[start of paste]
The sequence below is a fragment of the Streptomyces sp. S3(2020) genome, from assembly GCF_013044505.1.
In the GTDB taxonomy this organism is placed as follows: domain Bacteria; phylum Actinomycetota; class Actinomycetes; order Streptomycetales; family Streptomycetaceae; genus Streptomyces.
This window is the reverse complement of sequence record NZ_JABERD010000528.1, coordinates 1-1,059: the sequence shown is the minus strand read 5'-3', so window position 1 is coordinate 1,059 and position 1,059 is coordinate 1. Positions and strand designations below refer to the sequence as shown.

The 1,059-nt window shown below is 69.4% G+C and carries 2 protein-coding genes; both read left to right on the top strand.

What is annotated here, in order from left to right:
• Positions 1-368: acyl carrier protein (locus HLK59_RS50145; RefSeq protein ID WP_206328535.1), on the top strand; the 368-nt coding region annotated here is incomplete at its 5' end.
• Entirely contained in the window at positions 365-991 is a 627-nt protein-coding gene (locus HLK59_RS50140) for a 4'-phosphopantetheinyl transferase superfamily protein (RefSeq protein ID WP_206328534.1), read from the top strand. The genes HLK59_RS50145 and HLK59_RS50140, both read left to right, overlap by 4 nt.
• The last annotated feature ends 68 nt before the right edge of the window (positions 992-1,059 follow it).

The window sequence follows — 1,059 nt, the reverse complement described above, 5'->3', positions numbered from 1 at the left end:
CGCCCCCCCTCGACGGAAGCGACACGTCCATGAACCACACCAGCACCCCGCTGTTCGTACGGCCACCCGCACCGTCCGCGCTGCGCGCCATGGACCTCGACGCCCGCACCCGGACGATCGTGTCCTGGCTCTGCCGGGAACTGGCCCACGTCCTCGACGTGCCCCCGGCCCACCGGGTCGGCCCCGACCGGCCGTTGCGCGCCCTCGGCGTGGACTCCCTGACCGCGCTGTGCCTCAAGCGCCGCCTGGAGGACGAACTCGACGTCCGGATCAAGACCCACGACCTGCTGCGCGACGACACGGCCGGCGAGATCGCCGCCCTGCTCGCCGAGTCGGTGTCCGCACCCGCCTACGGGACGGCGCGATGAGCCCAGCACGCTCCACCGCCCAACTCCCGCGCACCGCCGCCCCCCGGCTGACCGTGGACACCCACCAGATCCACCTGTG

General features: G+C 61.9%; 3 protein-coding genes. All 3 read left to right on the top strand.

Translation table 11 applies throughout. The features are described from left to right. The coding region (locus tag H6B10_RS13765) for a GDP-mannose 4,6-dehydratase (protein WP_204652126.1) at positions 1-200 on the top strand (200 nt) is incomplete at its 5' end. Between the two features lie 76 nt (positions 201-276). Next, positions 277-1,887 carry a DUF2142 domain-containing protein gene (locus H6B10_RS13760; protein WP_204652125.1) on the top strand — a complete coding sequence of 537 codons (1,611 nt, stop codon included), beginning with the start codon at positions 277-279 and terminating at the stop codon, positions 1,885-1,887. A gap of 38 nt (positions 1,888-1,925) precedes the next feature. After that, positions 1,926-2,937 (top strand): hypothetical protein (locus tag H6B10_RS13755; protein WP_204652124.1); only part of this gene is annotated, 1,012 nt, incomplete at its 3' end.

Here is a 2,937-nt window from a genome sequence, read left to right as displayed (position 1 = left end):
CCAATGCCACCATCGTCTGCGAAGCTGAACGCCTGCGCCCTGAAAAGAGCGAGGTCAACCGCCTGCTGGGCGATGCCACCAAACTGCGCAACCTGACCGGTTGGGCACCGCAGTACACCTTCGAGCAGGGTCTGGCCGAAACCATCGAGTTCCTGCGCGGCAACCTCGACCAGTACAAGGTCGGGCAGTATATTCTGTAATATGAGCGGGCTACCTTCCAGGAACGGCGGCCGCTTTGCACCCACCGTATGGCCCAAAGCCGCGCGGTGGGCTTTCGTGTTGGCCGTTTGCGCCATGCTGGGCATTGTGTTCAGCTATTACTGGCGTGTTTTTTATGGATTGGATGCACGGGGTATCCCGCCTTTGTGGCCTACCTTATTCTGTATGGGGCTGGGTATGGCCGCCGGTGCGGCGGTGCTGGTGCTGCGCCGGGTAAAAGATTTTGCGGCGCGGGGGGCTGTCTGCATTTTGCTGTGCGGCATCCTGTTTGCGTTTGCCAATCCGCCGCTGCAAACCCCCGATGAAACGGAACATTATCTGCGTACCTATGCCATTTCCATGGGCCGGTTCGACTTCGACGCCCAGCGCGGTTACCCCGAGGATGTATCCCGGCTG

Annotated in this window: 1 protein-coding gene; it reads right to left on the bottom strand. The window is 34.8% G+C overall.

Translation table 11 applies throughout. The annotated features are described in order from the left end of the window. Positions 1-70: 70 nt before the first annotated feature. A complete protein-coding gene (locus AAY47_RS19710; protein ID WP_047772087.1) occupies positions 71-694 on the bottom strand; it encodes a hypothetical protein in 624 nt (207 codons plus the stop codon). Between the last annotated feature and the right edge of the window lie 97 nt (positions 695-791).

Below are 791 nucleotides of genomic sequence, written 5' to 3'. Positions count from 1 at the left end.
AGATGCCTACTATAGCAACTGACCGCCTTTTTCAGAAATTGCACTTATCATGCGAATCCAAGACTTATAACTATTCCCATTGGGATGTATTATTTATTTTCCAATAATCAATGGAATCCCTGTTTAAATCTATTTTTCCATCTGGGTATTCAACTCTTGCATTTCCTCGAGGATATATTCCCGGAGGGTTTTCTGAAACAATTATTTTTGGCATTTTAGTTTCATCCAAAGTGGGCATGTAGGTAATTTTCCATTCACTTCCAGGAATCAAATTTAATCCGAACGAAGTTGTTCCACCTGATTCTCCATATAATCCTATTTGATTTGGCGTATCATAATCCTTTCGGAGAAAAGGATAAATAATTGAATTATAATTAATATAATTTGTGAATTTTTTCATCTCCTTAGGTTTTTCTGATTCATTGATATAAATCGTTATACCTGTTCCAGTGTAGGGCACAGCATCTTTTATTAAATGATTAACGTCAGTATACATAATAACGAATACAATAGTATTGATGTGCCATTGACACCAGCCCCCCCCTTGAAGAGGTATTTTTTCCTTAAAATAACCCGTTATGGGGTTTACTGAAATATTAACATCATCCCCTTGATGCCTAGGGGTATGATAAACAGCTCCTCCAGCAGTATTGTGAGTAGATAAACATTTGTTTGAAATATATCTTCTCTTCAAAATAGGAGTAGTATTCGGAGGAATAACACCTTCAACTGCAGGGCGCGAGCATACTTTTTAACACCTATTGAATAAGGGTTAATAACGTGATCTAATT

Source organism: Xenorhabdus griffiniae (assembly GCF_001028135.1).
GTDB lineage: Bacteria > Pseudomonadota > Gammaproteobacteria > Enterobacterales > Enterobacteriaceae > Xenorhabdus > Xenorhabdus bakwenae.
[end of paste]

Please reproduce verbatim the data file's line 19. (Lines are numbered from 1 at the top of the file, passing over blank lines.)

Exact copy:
Source organism: Xenorhabdus griffiniae (assembly GCF_001028135.1).